However, roadworks in the first week back created traffic chaos for Googlers, while some returned to the office to find they didn’t have a desk.

Google’s transition from remote work to its hybrid model also brought a controversial reality into play for 17,000 of the company’s employees who had relocated during the pandemic: pay cuts. Staff who left New York or Mountain View — where employees are paid the most — became subject to pay cuts of up to 25%, depending on where they landed.


Like Google, beauty conglomerate L’Oréal took a bribe-staff-back approach to establish hybrid work as its norm.

The French cosmetics giant offers its employees a subsidized butler to help them out with personal chores that might otherwise go undone after they return to the office on a part-time basis.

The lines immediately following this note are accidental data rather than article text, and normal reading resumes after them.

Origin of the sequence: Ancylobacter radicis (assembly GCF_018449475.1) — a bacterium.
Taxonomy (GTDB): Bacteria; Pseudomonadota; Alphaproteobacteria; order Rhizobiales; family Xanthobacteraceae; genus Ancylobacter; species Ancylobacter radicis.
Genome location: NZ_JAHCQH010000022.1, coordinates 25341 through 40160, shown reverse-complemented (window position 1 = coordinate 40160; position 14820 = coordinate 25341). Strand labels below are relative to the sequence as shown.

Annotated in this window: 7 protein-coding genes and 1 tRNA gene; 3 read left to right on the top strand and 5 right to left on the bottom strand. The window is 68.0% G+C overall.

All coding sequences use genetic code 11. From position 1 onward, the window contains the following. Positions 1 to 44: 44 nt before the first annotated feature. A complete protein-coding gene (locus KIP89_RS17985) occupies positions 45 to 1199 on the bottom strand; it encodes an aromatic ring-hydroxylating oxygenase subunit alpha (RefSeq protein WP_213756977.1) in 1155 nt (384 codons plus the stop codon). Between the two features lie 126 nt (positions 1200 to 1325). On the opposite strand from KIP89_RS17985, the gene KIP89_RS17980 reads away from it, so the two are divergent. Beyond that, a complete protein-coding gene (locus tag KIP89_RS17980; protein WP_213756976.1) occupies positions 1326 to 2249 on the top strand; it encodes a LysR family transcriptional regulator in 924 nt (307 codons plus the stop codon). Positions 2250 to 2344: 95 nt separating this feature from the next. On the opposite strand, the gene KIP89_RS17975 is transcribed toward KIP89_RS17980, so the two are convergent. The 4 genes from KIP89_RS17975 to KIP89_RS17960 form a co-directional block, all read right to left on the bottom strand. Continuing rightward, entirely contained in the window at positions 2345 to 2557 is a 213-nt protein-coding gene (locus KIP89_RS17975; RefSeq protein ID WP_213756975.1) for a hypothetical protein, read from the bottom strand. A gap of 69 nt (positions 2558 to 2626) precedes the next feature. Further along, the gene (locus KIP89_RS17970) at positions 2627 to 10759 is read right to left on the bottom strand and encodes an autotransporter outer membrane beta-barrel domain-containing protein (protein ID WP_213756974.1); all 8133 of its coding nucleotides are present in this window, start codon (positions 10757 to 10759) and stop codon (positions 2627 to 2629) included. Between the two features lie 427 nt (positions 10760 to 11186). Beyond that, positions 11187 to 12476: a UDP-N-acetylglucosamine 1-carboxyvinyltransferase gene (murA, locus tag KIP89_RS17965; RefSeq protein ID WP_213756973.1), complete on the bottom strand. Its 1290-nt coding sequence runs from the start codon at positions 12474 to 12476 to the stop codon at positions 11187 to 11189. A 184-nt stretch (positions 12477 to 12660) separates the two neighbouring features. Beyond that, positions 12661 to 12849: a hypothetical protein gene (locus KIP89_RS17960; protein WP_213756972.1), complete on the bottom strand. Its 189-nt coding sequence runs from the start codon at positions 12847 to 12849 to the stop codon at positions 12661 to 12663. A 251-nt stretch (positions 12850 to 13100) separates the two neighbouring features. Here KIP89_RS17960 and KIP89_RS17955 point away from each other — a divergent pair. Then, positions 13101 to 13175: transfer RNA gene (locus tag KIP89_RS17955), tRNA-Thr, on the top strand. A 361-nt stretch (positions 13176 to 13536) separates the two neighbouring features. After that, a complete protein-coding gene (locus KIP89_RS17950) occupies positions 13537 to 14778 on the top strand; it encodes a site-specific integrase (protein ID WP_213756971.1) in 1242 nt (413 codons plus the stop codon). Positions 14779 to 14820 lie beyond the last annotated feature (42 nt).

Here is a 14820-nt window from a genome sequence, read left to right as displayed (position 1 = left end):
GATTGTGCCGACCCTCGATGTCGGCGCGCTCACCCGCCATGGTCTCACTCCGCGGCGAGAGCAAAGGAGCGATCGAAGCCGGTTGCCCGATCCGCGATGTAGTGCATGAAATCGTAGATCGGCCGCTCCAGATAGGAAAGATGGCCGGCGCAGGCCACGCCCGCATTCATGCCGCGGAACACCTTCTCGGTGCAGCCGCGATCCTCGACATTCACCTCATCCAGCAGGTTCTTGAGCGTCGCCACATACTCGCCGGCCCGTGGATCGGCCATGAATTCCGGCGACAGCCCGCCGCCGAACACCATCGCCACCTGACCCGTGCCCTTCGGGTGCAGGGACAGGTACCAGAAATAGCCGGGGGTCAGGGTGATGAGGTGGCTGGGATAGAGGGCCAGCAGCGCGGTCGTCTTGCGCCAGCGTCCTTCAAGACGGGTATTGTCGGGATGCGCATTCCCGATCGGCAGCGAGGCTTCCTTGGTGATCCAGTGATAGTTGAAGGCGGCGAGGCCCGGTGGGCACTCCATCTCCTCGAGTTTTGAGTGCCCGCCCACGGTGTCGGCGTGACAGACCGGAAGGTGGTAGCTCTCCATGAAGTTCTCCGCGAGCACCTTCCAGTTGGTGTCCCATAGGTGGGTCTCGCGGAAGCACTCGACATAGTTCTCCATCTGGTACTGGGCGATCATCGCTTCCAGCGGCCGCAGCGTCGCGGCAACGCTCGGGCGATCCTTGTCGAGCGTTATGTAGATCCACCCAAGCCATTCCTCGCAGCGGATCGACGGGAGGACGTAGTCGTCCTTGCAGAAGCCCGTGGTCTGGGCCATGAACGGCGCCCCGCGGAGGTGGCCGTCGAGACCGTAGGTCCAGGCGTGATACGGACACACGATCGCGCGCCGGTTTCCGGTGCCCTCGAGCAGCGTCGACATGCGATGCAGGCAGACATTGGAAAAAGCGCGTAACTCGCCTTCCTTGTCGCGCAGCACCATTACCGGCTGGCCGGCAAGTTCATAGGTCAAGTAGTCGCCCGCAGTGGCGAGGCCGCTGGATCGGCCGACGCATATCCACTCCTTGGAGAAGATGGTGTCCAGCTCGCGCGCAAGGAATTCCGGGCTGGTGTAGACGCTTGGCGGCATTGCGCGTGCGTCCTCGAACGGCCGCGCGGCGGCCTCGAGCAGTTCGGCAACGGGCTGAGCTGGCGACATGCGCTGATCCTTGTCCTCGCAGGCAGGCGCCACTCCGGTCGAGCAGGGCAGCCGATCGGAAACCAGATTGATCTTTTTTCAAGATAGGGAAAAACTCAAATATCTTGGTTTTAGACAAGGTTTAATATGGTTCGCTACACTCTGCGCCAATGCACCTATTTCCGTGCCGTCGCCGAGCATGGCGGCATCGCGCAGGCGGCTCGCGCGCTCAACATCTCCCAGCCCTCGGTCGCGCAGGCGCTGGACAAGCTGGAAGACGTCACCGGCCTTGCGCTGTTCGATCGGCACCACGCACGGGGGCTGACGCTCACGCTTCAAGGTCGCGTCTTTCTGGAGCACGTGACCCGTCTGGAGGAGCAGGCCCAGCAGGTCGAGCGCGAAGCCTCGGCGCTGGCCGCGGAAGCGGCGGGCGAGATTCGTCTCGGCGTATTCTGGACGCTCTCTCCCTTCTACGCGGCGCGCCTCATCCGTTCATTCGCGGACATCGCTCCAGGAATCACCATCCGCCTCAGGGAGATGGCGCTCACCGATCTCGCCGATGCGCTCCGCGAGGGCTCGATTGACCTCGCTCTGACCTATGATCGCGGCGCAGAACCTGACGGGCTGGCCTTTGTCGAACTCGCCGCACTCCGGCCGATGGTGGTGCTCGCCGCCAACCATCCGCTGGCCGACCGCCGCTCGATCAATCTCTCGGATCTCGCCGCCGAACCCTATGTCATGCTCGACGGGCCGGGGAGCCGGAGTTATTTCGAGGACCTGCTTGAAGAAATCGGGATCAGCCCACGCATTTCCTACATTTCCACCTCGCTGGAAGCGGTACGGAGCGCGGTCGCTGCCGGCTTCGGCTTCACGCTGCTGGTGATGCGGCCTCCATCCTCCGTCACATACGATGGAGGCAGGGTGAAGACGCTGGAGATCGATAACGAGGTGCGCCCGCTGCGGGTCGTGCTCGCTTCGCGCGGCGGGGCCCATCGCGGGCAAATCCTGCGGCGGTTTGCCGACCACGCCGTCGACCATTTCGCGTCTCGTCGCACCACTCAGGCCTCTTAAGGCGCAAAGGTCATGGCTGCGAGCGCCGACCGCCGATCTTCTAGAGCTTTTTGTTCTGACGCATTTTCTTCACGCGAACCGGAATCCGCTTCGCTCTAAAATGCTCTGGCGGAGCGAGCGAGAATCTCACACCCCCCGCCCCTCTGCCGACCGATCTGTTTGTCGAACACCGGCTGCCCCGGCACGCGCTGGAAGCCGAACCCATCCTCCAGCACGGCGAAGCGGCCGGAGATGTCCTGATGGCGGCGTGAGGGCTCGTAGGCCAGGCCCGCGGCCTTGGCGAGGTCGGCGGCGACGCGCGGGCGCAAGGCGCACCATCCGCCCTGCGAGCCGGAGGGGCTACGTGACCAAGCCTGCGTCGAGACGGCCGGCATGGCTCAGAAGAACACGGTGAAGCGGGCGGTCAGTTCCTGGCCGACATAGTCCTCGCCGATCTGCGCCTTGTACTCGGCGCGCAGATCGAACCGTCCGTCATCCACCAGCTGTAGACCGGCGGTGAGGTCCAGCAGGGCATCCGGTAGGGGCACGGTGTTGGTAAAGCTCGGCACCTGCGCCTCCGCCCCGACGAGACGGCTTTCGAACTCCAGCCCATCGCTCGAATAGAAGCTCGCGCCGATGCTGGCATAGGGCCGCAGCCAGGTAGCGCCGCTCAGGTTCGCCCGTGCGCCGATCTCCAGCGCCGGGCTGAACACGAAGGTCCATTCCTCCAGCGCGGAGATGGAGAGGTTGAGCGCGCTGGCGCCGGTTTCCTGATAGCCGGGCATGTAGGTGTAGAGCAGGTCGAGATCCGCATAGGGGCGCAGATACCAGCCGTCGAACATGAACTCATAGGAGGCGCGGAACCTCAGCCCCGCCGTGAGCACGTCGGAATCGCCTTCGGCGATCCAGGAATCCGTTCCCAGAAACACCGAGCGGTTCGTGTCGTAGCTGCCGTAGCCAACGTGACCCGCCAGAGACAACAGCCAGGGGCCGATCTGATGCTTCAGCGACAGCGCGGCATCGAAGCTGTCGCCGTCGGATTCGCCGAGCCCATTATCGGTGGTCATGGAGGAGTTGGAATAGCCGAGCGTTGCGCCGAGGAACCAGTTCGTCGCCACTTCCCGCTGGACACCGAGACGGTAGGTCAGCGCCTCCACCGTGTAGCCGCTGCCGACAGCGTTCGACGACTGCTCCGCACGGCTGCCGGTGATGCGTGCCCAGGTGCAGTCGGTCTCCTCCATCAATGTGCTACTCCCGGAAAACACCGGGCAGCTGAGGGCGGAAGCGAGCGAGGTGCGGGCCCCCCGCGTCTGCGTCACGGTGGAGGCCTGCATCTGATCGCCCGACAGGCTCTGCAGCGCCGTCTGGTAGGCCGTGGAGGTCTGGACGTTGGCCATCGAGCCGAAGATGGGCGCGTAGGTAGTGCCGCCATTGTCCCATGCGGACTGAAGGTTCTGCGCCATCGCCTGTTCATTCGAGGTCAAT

For $5 an hour, L’Oréal employees can hire a concierge to pick up their laundry, take their cars to the gas station or take care of their dogs.

L’Oréal’s offices also offer perks including a gym, a juice café and an on-site store selling beauty products.

Is it important to return to the office?

Rich Handler, CEO of investment bank Jefferies, wrote in an Instagram post in June that those who show up to the office will demonstrate their value to bosses who may one day be deciding who to lay off.

He also insisted that working remotely could be the difference between having a job and forging a career.

Handler isn’t alone in these assertions, with future-of-work experts touting the benefits of returning to the office for millennial and Gen Z workers.

Some bosses are just plain fed up with offering their employees control over the decision, however.

According to a study from earlier this year, 77% of managers are willing to impose “severe consequences” on workers who refuse to return to in-person working—including firing them or cutting their pay.

This story was originally featured on